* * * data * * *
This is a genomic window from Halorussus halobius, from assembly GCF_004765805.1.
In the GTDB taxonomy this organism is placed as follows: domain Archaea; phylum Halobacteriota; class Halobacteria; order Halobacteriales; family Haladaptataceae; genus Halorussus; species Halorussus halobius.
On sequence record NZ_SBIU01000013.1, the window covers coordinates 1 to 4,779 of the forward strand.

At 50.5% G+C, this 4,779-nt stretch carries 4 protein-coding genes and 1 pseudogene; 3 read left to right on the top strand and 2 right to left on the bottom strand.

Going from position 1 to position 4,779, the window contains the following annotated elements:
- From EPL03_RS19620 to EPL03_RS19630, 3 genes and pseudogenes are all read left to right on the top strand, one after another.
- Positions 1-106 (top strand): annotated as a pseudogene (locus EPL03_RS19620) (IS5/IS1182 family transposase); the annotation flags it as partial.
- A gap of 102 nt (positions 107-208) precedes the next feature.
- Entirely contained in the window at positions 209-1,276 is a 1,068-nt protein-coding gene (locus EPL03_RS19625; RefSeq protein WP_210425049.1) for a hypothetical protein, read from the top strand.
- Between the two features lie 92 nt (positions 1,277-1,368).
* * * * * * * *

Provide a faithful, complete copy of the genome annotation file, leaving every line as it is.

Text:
This is a genomic window from Halorussus halobius, from assembly GCF_004765805.1.
In the GTDB taxonomy this organism is placed as follows: domain Archaea; phylum Halobacteriota; class Halobacteria; order Halobacteriales; family Haladaptataceae; genus Halorussus; species Halorussus halobius.
On sequence record NZ_SBIU01000013.1, the window covers coordinates 1 to 4,779 of the forward strand.

At 50.5% G+C, this 4,779-nt stretch carries 4 protein-coding genes and 1 pseudogene; 3 read left to right on the top strand and 2 right to left on the bottom strand.

Going from position 1 to position 4,779, the window contains the following annotated elements:
- From EPL03_RS19620 to EPL03_RS19630, 3 genes and pseudogenes are all read left to right on the top strand, one after another.
- Positions 1-106 (top strand): annotated as a pseudogene (locus EPL03_RS19620) (IS5/IS1182 family transposase); the annotation flags it as partial.
- A gap of 102 nt (positions 107-208) precedes the next feature.
- Entirely contained in the window at positions 209-1,276 is a 1,068-nt protein-coding gene (locus EPL03_RS19625; RefSeq protein WP_210425049.1) for a hypothetical protein, read from the top strand.
- Between the two features lie 92 nt (positions 1,277-1,368).